Sir Alexander Fleming
The son of a farmer from rural Scotland, whose entire career could be said to have been based on a series of serendipitous happenings. In 1900, the young Alec, as he was called, joined a Scottish regiment in order to fight in the Boer War with two of his brothers. This experience honed his swimming and shooting skills, but never actually took him as far as the war-torn Transvaal region of South Africa (a province lying between the Vaal and Limpopo rivers).
On returning to London, and in need of a profession, Alexander Fleming decided to follow his older brother into medicine. He obtained top scores in the qualifying examinations, giving him a free hand over which school, he might choose for his studies. He elected to enroll at St. Mary’s, one reason being that he had played water polo against them in a previous sporting fixture.
In 1905 Fleming found himself specializing in surgery, a career choice which would require him to leave St. Mary’s in order to take up a position elsewhere. The captain of St. Mary’s rifle club, who relied on Fleming’s flawless shooting skills, heard of his impending departure and did his best to prevent it by winning him over to his own discipline, bacteriology, thereby maintaining the integrity of his champion team. Alexander Fleming never left St. Mary’s, becoming instead the world’s most famous bacteriologist.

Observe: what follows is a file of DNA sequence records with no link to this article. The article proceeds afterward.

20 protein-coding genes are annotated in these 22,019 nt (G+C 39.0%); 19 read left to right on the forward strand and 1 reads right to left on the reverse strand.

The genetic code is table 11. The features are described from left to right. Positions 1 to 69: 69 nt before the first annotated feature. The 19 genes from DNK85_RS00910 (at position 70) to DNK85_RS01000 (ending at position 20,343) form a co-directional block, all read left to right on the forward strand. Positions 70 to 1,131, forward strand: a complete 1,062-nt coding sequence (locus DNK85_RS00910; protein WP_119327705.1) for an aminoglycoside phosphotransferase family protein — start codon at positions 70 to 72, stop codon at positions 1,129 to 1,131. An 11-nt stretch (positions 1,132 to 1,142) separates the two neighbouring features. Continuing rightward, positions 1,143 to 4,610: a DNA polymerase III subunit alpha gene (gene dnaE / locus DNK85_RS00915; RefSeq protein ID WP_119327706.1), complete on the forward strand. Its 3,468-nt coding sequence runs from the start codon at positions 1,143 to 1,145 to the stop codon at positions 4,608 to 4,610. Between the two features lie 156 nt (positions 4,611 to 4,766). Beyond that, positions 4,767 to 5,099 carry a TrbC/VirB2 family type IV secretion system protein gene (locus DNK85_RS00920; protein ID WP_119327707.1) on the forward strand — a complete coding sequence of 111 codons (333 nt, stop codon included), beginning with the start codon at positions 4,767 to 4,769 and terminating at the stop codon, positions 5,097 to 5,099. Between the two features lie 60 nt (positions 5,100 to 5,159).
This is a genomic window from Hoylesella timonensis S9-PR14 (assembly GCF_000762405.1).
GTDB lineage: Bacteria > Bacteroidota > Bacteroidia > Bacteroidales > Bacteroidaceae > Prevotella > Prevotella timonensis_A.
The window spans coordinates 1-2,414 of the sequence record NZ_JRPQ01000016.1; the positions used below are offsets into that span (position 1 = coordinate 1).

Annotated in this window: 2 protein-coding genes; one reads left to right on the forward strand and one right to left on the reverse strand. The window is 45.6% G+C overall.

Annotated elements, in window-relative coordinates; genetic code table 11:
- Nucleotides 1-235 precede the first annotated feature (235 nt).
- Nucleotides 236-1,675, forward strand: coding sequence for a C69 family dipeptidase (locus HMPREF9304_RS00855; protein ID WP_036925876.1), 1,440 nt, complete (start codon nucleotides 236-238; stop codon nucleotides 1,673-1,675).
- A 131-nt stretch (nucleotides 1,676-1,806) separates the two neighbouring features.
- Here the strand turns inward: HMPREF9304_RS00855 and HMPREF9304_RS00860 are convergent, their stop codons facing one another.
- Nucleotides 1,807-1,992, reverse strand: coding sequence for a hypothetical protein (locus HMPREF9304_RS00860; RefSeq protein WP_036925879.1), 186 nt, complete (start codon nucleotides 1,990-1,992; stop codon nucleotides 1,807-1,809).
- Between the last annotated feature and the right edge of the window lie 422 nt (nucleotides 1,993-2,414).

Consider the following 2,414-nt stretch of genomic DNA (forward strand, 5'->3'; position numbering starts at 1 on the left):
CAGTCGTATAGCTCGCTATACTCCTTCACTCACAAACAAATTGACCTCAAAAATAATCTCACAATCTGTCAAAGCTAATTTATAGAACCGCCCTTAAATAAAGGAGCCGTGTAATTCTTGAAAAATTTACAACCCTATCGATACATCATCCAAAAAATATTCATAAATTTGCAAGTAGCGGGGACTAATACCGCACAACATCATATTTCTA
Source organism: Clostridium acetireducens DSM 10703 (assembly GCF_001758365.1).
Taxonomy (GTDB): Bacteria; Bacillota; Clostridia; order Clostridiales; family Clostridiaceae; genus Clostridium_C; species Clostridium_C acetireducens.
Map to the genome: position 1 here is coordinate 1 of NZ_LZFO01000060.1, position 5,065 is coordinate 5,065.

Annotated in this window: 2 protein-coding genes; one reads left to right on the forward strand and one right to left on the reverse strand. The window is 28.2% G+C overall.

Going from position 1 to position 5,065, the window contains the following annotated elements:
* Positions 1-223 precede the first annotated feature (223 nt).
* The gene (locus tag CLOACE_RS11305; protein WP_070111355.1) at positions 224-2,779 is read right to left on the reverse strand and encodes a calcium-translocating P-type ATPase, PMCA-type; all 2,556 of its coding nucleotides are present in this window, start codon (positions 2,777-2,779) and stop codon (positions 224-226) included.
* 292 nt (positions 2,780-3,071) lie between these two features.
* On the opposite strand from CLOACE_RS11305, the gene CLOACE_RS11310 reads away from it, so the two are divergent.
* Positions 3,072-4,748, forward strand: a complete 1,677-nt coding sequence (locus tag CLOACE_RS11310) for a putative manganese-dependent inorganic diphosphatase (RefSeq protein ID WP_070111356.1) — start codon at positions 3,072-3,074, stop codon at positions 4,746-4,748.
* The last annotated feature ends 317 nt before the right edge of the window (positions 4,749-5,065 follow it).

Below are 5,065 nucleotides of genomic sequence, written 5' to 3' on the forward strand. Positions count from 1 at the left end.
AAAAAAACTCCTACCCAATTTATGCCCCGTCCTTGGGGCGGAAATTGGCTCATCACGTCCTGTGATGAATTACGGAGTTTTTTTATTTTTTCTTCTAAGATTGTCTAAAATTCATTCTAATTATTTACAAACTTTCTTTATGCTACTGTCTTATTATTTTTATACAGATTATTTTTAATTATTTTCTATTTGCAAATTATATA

Aus dem Buch:
K. C. Nicolaou presents around 40 natural products that all have an enormous impact on our everyday life. Molecules covered span the healthy and useful, as well as the much-needed and extremely toxic, including Aspirin, urea, camphor, morphine, strychnine, penicillin, vitamin B12, Taxol, Brevetoxin and quinine.